Watching Curse of Mesopotamia it is easy to forget that this is only filmmaker Lauand Omar’s second production as director: this chiller is at times more unsettling and subtly disturbing than some films by people with many more years experience, let alone by someone still relatively new to big screen film production.
Five complete strangers are brought together in a remote part of the Middle East as part of an experiment. The members of the group, though differing completely in character and personality, share one thing in common – their dreams are haunted by a ferocious and mystical demon. The doctor (played by Stacy Thunes) who has invited the subjects to the desert retreat, hopes to discover just what it is that is terrorising their sleeping hours. However neither she, nor her subjects, realise just what it is they have let themselves in for, as before long the ancient past reaches into the present day with devastating results.
Omar’s film works for a number of reason’s not least of which is one that many filmmakers involved in the horror genre – particularly those just starting out – seem to forget – namely subtlety. Where so many go overboard with violent visuals, those who’s work makes a lasting impression believe in the less-is-more mantra – always more effective in the long run. With Curse of Mesopotamia, Omar does this by eschewing overtly gory imagery – though there are intermittent flashes of intense and graphic violence, all the more alarming due to their sporadic and unexpected appearance. Instead the most disturbing aspect of the film, and the one which stays in your mind long after it has finished, is its depiction of the breakdown of the various characters, as they are pushed to the edge both socially and mentally by forces outside of their control. Bring together a group of disparate people in a confined area – including amongst others an ambiguous bi-sexual, a devout Muslim, a fame seeking wannabe and a central character with serious family conflicts, as well as an academic who’s main aim seems to be to light the blue-touch-paper and see what happens as she stands well back – and you are always going to have trouble. That the said trouble stems from a supernatural source which all those present have in common, simply adds to the suspense as the action unfolds, and provides plenty of opportunity for character development on a level not often seen in your average horror movie.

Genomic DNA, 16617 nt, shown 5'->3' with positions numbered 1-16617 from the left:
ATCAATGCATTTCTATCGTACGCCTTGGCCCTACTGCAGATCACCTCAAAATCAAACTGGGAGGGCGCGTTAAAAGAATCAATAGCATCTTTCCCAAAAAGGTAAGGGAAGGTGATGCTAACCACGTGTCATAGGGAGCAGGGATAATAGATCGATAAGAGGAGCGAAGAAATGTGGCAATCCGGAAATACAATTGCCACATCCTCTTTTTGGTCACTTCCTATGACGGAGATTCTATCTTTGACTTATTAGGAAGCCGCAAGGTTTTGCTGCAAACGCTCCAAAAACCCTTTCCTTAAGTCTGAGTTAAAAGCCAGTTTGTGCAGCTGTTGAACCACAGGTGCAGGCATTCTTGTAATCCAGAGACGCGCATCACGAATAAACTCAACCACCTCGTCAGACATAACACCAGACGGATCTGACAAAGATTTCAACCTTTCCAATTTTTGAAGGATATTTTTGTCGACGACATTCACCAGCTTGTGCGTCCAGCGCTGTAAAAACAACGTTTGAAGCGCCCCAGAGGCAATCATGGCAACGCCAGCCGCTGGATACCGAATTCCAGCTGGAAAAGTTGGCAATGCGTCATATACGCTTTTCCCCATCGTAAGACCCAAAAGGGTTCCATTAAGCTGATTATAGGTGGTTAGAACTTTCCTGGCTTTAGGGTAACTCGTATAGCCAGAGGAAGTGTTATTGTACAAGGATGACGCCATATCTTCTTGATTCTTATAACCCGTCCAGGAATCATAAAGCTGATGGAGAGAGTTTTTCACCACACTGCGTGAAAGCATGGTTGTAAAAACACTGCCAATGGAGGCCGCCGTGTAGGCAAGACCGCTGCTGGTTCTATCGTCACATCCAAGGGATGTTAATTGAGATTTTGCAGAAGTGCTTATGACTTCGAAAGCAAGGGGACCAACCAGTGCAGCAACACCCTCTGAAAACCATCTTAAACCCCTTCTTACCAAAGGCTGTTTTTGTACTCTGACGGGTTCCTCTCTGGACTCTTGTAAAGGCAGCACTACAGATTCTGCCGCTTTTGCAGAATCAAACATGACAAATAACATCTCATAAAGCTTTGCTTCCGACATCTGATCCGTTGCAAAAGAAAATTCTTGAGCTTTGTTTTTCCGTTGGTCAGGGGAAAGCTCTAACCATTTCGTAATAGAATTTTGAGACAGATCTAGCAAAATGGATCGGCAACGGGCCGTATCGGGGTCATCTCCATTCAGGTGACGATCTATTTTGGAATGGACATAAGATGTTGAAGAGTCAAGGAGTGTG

Fans of full in-your-ace horror however, will not be disappointed. As mentioned, when the gore does put in an appearance, it leaves little to the imagination. Plundering the authentic folklore of the countries where the action is set, Omar – who also wrote the story – creates a particularly gruesome method of murder thats over-the-top theatricality more than compensates for the film’s lack of visceral violence overall.
Brought alive on screen by an international cast – including actor Mauricio Rousselon, who’s portrayal of the tormented and confused central protagonist of John is moving and captivating in equal degrees – their varying talents and experience simply add depth to the complex and troubled characters they bring alive on screen. By placing them within a story which crosses timespans between ancient and modern Iraq, and in which they face horrors both physical and mental, Omar has given those he gathered together to work on the production, the opportunity to explore the limits a person can be pushed to when faced with forces outside of their control.
Filmed on location in the Middle East, the authenticity of the settings – mainly that of the castle where the majority of the action plays out – brings a further dimension of reality as well as a sinister air to the story. Add to this the knowledge that parts of the film were shot in a country where the presence of the terror group ISIS was an everyday threat, and you begin to realise how much those involved sacrificed for the production.
With an atmospheric blend of present day neurosis and ancient horrors, Omar has created an intriguing film, in the form of a disturbing and thought provoking modern day chiller which sits outside the generally accepted boundaries of contemporary horror.
Cleaver Patterson (@Cleaver68 / @ScreenAndGone)